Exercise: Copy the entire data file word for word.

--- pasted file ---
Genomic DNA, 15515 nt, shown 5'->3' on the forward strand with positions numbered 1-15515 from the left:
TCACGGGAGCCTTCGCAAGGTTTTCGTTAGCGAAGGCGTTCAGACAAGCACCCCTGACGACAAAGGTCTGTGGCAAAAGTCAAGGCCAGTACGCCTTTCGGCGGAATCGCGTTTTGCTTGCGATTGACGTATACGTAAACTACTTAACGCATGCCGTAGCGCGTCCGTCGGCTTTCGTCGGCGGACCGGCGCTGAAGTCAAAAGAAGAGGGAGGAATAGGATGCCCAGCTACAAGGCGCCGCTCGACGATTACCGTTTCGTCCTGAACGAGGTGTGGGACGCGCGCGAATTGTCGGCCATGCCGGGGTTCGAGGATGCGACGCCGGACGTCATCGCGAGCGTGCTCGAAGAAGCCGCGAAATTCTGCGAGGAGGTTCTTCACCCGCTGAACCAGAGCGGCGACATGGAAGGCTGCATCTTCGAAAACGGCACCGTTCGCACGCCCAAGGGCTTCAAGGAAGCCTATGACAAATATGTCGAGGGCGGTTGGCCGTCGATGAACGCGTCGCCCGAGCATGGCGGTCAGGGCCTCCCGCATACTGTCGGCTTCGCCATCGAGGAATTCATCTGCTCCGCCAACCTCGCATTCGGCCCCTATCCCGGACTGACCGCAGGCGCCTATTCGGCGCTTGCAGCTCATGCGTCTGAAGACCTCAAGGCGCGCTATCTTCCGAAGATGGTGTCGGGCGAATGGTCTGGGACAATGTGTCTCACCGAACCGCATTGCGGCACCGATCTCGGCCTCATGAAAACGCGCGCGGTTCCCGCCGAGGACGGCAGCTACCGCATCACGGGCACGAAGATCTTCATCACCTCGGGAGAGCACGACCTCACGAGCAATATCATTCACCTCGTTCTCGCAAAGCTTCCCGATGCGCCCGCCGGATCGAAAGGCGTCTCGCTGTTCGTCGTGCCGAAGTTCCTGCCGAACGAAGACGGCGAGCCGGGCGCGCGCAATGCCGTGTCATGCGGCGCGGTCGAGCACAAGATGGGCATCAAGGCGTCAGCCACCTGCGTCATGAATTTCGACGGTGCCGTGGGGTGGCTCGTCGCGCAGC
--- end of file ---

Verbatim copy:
Genomic DNA, 15515 nt, shown 5'->3' on the forward strand with positions numbered 1-15515 from the left:
TCACGGGAGCCTTCGCAAGGTTTTCGTTAGCGAAGGCGTTCAGACAAGCACCCCTGACGACAAAGGTCTGTGGCAAAAGTCAAGGCCAGTACGCCTTTCGGCGGAATCGCGTTTTGCTTGCGATTGACGTATACGTAAACTACTTAACGCATGCCGTAGCGCGTCCGTCGGCTTTCGTCGGCGGACCGGCGCTGAAGTCAAAAGAAGAGGGAGGAATAGGATGCCCAGCTACAAGGCGCCGCTCGACGATTACCGTTTCGTCCTGAACGAGGTGTGGGACGCGCGCGAATTGTCGGCCATGCCGGGGTTCGAGGATGCGACGCCGGACGTCATCGCGAGCGTGCTCGAAGAAGCCGCGAAATTCTGCGAGGAGGTTCTTCACCCGCTGAACCAGAGCGGCGACATGGAAGGCTGCATCTTCGAAAACGGCACCGTTCGCACGCCCAAGGGCTTCAAGGAAGCCTATGACAAATATGTCGAGGGCGGTTGGCCGTCGATGAACGCGTCGCCCGAGCATGGCGGTCAGGGCCTCCCGCATACTGTCGGCTTCGCCATCGAGGAATTCATCTGCTCCGCCAACCTCGCATTCGGCCCCTATCCCGGACTGACCGCAGGCGCCTATTCGGCGCTTGCAGCTCATGCGTCTGAAGACCTCAAGGCGCGCTATCTTCCGAAGATGGTGTCGGGCGAATGGTCTGGGACAATGTGTCTCACCGAACCGCATTGCGGCACCGATCTCGGCCTCATGAAAACGCGCGCGGTTCCCGCCGAGGACGGCAGCTACCGCATCACGGGCACGAAGATCTTCATCACCTCGGGAGAGCACGACCTCACGAGCAATATCATTCACCTCGTTCTCGCAAAGCTTCCCGATGCGCCCGCCGGATCGAAAGGCGTCTCGCTGTTCGTCGTGCCGAAGTTCCTGCCGAACGAAGACGGCGAGCCGGGCGCGCGCAATGCCGTGTCATGCGGCGCGGTCGAGCACAAGATGGGCATCAAGGCGTCAGCCACCTGCGTCATGAATTTCGACGGTGCCGTGGGGTGGCTCGTCGCGCAGC